Telephone Skillsby Babs Moore
The telephone is a powerful tool and, like most powerful tools, it can be used well and to good effect or can lead to expensive mistakes when used poorly. The telephone can be both a good friend – we all enjoy catching up with friends and family with a chat on the phone – and/or an enemy, causing us to suffer constant interruptions in our daily working life and preventing us from getting on with important tasks.
Everyone needs to understand the role the telephone plays in their daily working life. The exact nature of this role will depend very much on the job function of the individual. For someone whose job it is to answer incoming calls for an organisation answering the telephone will be a top priority – it is, after all, their main job. However, someone engaged in detailed design work of the type that requires high degrees of concentration for extended periods needs to manage the telephone in such a way that they are not interrupted so often that they make little progress with their main job.
Understanding the purpose and nature of a call and the role each participant is playing is important in maximising its effectiveness.
The call could be predominantly:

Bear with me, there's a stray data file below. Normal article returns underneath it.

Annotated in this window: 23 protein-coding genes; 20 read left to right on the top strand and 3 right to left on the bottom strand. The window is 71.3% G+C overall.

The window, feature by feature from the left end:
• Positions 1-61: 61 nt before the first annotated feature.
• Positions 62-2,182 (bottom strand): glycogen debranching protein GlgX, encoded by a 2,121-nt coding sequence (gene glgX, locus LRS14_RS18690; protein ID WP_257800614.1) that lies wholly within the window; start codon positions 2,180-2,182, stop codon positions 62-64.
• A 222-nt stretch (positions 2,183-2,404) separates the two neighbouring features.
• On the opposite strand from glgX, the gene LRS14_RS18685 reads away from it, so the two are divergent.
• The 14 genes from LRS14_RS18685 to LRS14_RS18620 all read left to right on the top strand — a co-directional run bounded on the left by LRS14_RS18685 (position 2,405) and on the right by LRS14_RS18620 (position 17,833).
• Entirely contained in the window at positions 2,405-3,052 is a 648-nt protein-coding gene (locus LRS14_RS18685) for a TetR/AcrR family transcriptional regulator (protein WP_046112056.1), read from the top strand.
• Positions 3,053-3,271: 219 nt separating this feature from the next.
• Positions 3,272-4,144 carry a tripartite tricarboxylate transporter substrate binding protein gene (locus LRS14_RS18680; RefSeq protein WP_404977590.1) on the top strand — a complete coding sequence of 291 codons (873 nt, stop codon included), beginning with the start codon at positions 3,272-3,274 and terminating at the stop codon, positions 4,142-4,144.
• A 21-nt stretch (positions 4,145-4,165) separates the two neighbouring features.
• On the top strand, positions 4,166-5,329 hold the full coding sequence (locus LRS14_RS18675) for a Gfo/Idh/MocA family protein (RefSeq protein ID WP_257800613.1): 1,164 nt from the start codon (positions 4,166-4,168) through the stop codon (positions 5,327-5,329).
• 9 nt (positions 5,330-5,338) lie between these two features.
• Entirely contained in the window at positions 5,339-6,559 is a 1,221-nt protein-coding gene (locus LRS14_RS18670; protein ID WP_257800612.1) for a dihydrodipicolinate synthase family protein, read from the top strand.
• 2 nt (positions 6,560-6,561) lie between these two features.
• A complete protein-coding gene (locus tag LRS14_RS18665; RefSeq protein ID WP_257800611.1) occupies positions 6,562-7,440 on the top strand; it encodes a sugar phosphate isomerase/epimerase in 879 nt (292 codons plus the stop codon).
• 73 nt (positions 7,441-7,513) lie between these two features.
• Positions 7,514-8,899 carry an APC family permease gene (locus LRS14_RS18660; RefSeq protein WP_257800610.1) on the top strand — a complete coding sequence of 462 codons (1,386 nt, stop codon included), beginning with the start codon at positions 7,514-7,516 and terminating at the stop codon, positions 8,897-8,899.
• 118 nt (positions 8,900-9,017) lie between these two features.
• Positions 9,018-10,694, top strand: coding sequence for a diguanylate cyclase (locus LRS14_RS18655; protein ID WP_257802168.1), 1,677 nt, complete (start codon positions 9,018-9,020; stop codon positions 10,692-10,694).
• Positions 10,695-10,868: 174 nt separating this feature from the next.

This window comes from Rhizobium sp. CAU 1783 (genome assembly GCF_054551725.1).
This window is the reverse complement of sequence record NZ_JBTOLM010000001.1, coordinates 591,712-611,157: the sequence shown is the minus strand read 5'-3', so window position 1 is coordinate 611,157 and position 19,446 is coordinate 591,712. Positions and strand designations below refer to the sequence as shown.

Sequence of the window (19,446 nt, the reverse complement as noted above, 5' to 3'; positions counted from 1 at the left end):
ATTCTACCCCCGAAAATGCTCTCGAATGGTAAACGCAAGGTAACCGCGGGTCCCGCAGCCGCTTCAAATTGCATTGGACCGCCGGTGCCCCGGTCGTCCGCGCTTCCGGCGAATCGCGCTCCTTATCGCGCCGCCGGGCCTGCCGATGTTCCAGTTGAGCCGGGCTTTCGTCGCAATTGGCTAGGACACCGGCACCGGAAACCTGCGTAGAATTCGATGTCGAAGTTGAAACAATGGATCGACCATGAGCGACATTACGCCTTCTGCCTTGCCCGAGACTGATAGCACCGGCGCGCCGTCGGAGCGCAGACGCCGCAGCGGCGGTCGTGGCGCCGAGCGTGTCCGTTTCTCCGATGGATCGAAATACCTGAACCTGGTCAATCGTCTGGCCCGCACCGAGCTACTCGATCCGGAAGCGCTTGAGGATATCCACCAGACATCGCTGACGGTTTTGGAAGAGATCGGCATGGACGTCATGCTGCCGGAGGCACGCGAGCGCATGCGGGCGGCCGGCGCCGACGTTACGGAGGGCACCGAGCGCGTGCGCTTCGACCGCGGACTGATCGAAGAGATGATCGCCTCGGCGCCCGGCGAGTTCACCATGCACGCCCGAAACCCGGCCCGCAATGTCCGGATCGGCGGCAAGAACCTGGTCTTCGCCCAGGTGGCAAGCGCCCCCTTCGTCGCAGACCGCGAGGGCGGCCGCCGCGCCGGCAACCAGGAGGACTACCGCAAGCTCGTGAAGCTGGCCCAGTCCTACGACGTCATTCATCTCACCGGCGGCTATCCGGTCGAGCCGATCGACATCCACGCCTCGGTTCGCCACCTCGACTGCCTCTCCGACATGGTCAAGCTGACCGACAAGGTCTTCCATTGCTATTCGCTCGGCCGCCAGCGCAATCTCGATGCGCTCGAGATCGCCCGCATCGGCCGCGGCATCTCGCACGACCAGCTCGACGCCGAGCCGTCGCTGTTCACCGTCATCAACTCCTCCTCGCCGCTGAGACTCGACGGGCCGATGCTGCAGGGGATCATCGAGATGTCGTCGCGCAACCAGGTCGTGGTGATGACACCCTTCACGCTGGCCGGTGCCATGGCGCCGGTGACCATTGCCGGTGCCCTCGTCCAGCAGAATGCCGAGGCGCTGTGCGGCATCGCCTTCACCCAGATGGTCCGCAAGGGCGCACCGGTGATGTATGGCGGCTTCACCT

- A sales call
- An advice seeking call
- An information call
- A complaining call
- A negotiation.
The participants’ roles could include:
- The problem solver
- The provider/sales person
- The advisor
- The friend/sympathetic ear
- The purchaser.
The telephone is ubiquitous in business, so becoming a skilled user is an essential part of being successful in the business world.
This topic covers the key points about using the telephone as an effective and efficient business tool:
- How to make the best use of the telephone as a tool
- How to sound professional
- What constitutes good telephone etiquette
- How to gain maximum benefit from a typical business call
- How to coach staff in using the telephone.
I’ve suffered from all of the hang-ups known, and none is as bad as the telephone.